Brazil, beans and broccoli
Trip Start May 01, 2005
17Trip End Mar 25, 2006
Map your own trip!
Show trip route
The first boat I took, an 8-hour speedboat from Iquitos in Peru to Tabatinga on the Brazilian border, was fine, in fact it was even better than a bus because it didnīt show any crappy movies. The second boat, a slow passenger boat from Tabatinga to Manaus, couldn't have been more different. By the time the boat left the port, the first and second decks were teeming with people and hammocks. My hammock was wedged between a Brazilian family - 7 children, 4 adults, 5 hammocks - and an older man. I broke the ice with the children by immediately falling backwards out of the hammock and pretending that Iīd done it on purpose. The boat was incredibly cramped, and in some places you had to crawl on the floor to get through to the toilets. We stopped a few more times, and more and more people got on. People slung their hammocks above and below me and I found myself getting a bit tetchy, but then I thought, hang on, Iīm in a hammock going down the Amazon. Thatīs not too shabby.
At midnight on the first night, the police boarded the boat and for three hours searched everyoneīs luggage for drugs (police 2, drug smugglers 0). On the second night, the toddler sleeping above me fell into my hammock. For those of a nervous disposition I wonīt go into what she tried to do, suffice to say she thought I was her mother. The only similarity I had with motherhood at that moment was nausea. I spent my days playing with the children next to me (they didnīt quite understand the concept of Incy Wincy Spider but they seemed to like it anyway) and trying unsuccessfully to spot dolphins. Food was served in shifts and started very early - breakfast at 5.30am, lunch at 10.30am and dinner at 3pm. I was dreading to think what four days of rice and dodgy beans cooked in river water would do to me, but surprisingly the toilets on the boat werenīt too bad. Iīve seen worse in France.
What did worry me was the over-crowding on the boat. When we stopped briefly at a port, a speedboat came too close and our boat lurched horribly. People fell out of hammocks and started screaming. When he saw my fright, the man next to me said that he was an air force pilot, and I thought he was going to impart some technical knowledge about why the boat couldn't possibly topple over. He said that everything would be fine as heīd been to see a fortune teller who had told him that he would die in a chair and not a hammock. Phew. Unfortunately she didnīt predict that some thieving tosser would nick my shoes from under my hammock that night. I spent the rest of the trip obsessively scrutinising peopleīs feet. We finally arrived in Manaus four days later, where I immediately booked into a posh hotel for some hot water, telly and air-conditioning. I spent both mornings in Manaus in tears, first tears of joy when London got the 2012 Olympics, then tears of horror as I watched the terrible events the following morning. Being away from home at that moment was pretty awful.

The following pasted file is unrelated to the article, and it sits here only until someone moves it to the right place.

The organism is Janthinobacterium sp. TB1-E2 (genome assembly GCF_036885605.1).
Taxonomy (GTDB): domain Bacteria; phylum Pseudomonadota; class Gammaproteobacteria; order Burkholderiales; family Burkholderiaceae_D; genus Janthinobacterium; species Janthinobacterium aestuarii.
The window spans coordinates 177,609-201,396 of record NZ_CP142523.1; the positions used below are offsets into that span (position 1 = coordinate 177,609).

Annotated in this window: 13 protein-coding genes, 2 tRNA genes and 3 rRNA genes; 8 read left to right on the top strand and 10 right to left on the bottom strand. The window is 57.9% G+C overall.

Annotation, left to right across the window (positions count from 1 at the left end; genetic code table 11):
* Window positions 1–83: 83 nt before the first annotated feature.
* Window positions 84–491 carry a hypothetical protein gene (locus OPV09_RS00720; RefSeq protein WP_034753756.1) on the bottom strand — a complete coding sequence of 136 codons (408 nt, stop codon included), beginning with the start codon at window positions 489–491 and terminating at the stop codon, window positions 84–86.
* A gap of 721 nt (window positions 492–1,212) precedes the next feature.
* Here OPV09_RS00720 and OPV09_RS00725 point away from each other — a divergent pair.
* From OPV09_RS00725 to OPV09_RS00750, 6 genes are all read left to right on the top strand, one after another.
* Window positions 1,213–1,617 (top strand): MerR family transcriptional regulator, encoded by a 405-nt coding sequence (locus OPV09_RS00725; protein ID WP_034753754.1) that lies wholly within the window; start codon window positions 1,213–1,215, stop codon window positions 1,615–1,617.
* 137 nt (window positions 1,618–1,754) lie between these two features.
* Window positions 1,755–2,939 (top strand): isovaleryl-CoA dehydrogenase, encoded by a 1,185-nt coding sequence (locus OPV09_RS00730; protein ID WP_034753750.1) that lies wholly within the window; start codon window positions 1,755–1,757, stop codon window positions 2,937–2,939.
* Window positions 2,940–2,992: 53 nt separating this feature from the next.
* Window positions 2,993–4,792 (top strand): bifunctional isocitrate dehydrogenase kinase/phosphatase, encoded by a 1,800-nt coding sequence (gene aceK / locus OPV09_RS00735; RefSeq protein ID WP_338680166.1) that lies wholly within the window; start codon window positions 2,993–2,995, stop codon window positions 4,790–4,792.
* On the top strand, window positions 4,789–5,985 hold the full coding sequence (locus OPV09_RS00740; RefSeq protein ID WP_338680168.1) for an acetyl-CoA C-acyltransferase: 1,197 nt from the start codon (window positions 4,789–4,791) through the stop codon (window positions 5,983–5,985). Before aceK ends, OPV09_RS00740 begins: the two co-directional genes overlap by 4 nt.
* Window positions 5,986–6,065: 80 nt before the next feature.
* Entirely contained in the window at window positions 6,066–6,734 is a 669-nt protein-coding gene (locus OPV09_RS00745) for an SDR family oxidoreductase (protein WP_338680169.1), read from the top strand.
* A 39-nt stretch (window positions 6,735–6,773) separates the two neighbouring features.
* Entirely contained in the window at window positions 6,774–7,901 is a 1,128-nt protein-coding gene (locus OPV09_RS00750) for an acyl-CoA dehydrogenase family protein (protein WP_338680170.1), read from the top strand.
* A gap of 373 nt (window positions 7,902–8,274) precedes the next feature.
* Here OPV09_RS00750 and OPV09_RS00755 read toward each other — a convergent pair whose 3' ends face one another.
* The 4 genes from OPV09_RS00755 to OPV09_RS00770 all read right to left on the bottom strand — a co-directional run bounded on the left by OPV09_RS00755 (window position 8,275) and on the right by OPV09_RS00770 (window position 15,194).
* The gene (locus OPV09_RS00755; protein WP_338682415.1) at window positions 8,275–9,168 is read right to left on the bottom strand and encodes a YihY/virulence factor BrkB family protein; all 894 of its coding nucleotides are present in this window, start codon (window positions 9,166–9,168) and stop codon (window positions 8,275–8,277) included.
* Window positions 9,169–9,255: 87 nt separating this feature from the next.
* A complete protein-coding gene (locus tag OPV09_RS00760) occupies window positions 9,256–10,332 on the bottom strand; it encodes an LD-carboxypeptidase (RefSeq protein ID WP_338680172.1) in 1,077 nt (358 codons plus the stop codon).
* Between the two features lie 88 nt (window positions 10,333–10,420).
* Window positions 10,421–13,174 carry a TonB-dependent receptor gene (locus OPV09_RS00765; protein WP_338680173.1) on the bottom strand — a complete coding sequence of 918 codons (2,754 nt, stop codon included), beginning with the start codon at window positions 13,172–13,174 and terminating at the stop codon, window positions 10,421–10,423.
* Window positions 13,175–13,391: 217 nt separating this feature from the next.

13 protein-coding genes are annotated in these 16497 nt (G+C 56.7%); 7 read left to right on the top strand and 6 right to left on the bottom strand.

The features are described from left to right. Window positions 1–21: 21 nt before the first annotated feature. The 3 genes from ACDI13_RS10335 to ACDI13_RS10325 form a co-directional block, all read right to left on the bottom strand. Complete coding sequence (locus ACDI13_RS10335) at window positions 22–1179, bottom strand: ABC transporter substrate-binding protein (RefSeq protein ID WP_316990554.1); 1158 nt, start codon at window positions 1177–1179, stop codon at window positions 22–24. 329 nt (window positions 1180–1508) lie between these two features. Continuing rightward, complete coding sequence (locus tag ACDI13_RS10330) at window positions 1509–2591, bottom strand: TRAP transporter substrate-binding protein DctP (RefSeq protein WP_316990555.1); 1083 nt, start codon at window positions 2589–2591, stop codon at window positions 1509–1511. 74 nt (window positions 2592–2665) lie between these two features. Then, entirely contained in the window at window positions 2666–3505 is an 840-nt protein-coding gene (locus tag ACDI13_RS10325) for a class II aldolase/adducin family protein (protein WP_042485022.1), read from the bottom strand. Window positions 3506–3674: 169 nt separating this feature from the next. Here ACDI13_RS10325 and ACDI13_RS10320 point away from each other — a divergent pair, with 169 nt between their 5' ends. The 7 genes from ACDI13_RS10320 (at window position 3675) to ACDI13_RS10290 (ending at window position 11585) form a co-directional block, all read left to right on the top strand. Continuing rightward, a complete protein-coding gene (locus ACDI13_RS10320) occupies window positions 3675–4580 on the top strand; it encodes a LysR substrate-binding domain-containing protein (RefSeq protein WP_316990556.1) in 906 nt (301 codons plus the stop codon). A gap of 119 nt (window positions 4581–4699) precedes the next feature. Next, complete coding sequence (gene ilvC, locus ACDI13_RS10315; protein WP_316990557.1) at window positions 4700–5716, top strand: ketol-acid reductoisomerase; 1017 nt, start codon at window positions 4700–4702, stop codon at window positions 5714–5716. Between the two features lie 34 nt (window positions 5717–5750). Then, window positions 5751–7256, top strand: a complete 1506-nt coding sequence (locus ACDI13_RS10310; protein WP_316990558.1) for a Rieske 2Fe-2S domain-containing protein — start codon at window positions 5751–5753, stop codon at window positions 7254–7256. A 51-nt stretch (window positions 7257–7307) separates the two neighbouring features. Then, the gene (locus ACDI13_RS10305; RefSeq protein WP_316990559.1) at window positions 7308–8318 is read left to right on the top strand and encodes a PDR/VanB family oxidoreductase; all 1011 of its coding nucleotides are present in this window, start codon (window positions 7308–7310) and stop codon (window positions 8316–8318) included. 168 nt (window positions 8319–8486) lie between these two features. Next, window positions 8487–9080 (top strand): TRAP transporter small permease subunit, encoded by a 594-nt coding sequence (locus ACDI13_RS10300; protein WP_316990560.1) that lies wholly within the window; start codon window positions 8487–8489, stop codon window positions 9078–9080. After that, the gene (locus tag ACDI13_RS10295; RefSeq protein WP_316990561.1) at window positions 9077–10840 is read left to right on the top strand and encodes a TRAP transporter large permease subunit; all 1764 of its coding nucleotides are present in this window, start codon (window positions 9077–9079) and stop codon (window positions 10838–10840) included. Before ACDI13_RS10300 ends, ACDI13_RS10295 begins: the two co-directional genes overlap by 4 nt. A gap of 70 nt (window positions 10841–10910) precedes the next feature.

I had initially scoffed at the guide books that suggested single women travellers wear wedding rings to ward off unwanted attention. Not any more. A chap in Iquitos, for example, asked me if I was single and when I politely replied truthfully, he proceeded to beg me to stay there longer to spend time with him. Hmm, let me see. Age? Over 50. Occupation? Waiter. Chances? Zero. By the time I had left the second boat in Manuas, I was describing my wedding dress in detail. It didnīt seem to matter that Iīd pretty much worn the same clothes for four days, had had no sleep and was a bit jumpy about the boat capsizing, nothing seemed to stop the blokes on the boat from trying it on. I suppose I should have been flattered, but the fact that the boat started selling beer at 7 oīclock every morning may have had something to do with it. Iīm adjusting to travelling on my own again, but sometimes I do feel a bit of a singleton. Sitting on my own in a deserted restaurant in Manaus, I felt very self-conscious as people walking in the street outside kept staring in at me. After lunch, I walked outside and realised the windows were mirrored and all those people had just been vain bastards.
From Manaus, I decided to forego the boat trip in case I lost another pair of shoes and instead flew to Belem. The flight was fantastic, the views of the Amazon just stunning. From above, the rainforest looked like an enormous field of broccoli. But going to Belem was a big mistake. It was the first place so far in my trip that I have hated - too chaotic, noisy and hot. I got stuck there for four miserable days while I tried to get a flight to Sao Luis, where I am now. Sao Luis is a beautiful old town with narrow cobbled streets and colonial buildings. Thereīs not a huge amount to do here but wander around the town and relax. On the evening of the 12th of July I sat in a beautiful old square drinking beer and listening to a man with a guitar sing īThe Girl from Ipanemaī, and it felt like a good way to spend my birthday.
Brazil is so very different from Peru and Ecuador, more expensive but with a more laid-back feel to it. Iīve yet to meet any other English-speaking travellers in Brazil, and havenīt actually spoken any English for the past fortnight. I canīt speak Portuguese and so mumble in Spanish, hoping to be vaguely understood. My sister Julia arrives in just over a week (I canīt wait!) and she wonīt be able to shut me up. I havenīt seen any English books for ages, and am getting quite twitchy without any reading material. Newsweek just doesnīt do it for me. Although travelling in South America has opened my eyes to a life outside of London and work, there are some things a girl just canīt do without - Julia is bringing Heat magazines, books and gin.